The film started off really strange with a “voice” giving us some bizarre introduction about some “harvesters, for whom past, present and future exist as one”… I did not pay any attention to that, and continued watching. Towards the end of the film, I realized what those words mean.
“Jack the Reaper” follows a bunch of some school kids that did not complete their school project – a paper on industrial revolution. So now, their teacher takes them on a tour, since they still have to finish their 10 hours of study. As you’ve probably guessed already – this will be their last ride…
First, the students are taken to a railroad museum, where a mysterious Mr. Steele (legendary Tony Todd) tells them about the railways, and also a little about the “Railroad Jack” – some giant that was supposedly killed on these railroads in the early 20th century, and has been killing people since then.
Once the group leaves the railroad museum, on their way back, their bus breaks down, and they end up strangled in the middle of a desert, near some strange carnival. Of course our unsuspecting teens leave the bus to get some help. Meanwhile, “Railroad Jack” is already waiting for them at the carnival, armed with a pickaxe…
If going deep, it is obvious that the film’s idea is nothing new, it has been done before a number of times. The film drags in the beginning a lot, since the first “manhunt” starts only with 40-45 minutes into the film.
Douglas Tait, who’s no stranger to playing various creatures and monsters, does his job well. Although despite being the central character of the story, Railroad Jack has limited screen time, and most of his kills are either off camera or just plain weak.
Other actors that stand out among the rest are of course Sally Kirkland and Tony Todd. Being an actor that he is, heavyweight horror icon Tony Todd manages to shine, delivering boring and dull monologue about railroads and Railroad Jack, while Sally Kirkland only has one scene in the beginning of the film. She, and Douglas Tait (Railroad Jack) were also the producers of the film.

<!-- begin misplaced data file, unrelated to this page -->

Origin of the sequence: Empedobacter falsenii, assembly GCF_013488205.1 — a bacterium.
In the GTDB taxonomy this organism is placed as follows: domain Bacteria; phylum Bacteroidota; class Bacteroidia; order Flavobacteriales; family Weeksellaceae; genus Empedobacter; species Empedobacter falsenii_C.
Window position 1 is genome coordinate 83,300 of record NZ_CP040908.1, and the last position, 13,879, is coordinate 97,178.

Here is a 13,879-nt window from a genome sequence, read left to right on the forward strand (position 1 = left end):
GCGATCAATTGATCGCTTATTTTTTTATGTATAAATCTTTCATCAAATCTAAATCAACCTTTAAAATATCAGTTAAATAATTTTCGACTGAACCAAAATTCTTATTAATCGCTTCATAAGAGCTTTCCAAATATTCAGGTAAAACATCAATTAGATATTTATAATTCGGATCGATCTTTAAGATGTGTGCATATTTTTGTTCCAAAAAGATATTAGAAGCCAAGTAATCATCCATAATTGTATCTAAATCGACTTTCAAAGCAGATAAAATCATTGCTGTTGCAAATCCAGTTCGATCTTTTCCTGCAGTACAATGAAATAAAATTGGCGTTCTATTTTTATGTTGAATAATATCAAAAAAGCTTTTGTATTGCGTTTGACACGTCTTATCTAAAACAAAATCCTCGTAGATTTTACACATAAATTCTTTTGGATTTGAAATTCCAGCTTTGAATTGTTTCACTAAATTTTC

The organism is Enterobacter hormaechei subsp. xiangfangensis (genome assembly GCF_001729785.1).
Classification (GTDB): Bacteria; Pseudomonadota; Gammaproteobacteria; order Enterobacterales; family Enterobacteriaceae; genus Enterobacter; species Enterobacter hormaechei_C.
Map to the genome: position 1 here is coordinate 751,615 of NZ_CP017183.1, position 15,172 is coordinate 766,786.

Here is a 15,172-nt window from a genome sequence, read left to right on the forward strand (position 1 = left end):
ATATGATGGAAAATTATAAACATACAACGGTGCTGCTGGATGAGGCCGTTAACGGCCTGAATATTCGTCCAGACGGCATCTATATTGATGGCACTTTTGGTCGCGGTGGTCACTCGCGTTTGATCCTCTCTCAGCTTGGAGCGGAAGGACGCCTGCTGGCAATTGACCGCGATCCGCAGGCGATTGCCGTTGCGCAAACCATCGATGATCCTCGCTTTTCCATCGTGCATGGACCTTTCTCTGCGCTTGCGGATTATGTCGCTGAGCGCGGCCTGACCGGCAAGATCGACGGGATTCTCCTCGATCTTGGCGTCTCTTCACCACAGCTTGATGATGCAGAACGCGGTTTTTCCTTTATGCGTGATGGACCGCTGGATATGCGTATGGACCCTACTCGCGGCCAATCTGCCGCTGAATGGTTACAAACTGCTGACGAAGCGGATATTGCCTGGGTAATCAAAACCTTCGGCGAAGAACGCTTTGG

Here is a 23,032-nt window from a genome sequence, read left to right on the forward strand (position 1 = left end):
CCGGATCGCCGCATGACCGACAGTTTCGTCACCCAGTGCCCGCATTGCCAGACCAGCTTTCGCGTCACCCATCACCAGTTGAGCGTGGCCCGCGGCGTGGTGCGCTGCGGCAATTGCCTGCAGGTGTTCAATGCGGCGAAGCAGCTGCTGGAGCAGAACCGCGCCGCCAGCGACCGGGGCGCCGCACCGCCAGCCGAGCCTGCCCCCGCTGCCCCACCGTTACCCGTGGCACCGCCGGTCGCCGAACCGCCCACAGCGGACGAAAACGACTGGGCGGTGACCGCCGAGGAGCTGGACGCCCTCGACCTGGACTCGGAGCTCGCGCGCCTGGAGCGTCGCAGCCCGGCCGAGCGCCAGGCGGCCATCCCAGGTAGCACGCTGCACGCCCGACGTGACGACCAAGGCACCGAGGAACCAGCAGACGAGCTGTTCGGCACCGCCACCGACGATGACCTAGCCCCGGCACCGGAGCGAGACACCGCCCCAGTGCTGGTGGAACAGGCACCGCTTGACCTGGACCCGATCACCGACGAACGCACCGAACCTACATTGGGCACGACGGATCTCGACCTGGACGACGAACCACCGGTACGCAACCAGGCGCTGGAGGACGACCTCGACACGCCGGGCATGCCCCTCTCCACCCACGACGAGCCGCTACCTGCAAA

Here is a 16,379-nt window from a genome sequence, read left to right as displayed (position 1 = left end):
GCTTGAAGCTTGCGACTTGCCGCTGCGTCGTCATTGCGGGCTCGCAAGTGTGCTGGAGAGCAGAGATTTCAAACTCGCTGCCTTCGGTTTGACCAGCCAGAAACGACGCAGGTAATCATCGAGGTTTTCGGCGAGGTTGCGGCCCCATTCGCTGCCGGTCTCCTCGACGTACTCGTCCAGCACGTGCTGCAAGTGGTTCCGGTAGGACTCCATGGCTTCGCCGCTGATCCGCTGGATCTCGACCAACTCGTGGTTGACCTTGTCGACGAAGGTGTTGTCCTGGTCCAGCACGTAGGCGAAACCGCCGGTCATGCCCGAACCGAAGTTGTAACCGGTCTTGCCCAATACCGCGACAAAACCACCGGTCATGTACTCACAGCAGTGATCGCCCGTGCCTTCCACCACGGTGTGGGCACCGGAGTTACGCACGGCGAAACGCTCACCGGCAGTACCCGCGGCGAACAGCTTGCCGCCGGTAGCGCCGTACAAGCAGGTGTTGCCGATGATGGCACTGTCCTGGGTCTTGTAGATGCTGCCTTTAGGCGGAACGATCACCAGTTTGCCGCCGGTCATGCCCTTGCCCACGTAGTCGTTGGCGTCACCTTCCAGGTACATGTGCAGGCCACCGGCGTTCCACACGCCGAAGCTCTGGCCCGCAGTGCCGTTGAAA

Obviously a low-budget production, “Jack the Reaper” gets entertaining way too late, and leaves a few story questions unanswered (like why none of the teens use their mobiles after the crash, instead going to the carnival searching for help).
For a first time effort, Kimberly Seilhamer did very good, and it was rewarded – being shot in just 13 days, “Jack the Reaper” somehow managed to win a “best horror/sci-fi film award” at the 2011 Cannes Independent Film Festival.
I wonder if the film could have done better having a different title, since if we already have “Jack” in title, why not name the film “Railroad Jack” or “Harvesters” or something like that. In my opinion, would have been better than “Jack the Reaper” which of course confuses people with “Jack the Ripper”.
Anyway, had the film (being a slasher after all) more gore or more exciting moments, it would have been more entertaining. Seilhamer (who by the way is a former United States Marine) should keep this in mind, when making her next feature film.
BZFILM SCALE: 4/10
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